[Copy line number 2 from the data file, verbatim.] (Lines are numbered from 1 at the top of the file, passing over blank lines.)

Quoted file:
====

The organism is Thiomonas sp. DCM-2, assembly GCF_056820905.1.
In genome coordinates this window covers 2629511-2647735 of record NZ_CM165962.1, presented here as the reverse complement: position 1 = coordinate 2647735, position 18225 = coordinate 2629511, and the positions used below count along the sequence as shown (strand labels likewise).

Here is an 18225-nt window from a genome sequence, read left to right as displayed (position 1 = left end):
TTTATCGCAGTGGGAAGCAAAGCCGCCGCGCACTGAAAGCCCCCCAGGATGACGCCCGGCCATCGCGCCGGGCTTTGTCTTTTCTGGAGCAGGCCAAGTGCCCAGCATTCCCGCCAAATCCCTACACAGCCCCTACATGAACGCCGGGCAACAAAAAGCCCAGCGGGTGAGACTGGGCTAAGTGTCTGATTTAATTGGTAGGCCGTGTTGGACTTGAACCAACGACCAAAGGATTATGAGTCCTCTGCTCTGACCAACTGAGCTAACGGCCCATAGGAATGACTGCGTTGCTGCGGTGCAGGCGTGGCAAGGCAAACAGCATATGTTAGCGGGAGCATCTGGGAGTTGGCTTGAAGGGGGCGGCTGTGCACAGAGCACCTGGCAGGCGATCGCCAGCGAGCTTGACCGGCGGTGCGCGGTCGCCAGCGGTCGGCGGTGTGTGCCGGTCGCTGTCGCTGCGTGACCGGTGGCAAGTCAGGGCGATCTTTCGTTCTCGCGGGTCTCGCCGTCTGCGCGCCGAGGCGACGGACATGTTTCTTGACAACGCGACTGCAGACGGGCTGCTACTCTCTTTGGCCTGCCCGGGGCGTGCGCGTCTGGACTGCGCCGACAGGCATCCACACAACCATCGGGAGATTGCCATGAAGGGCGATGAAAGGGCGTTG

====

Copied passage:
In genome coordinates this window covers 2629511-2647735 of record NZ_CM165962.1, presented here as the reverse complement: position 1 = coordinate 2647735, position 18225 = coordinate 2629511, and the positions used below count along the sequence as shown (strand labels likewise).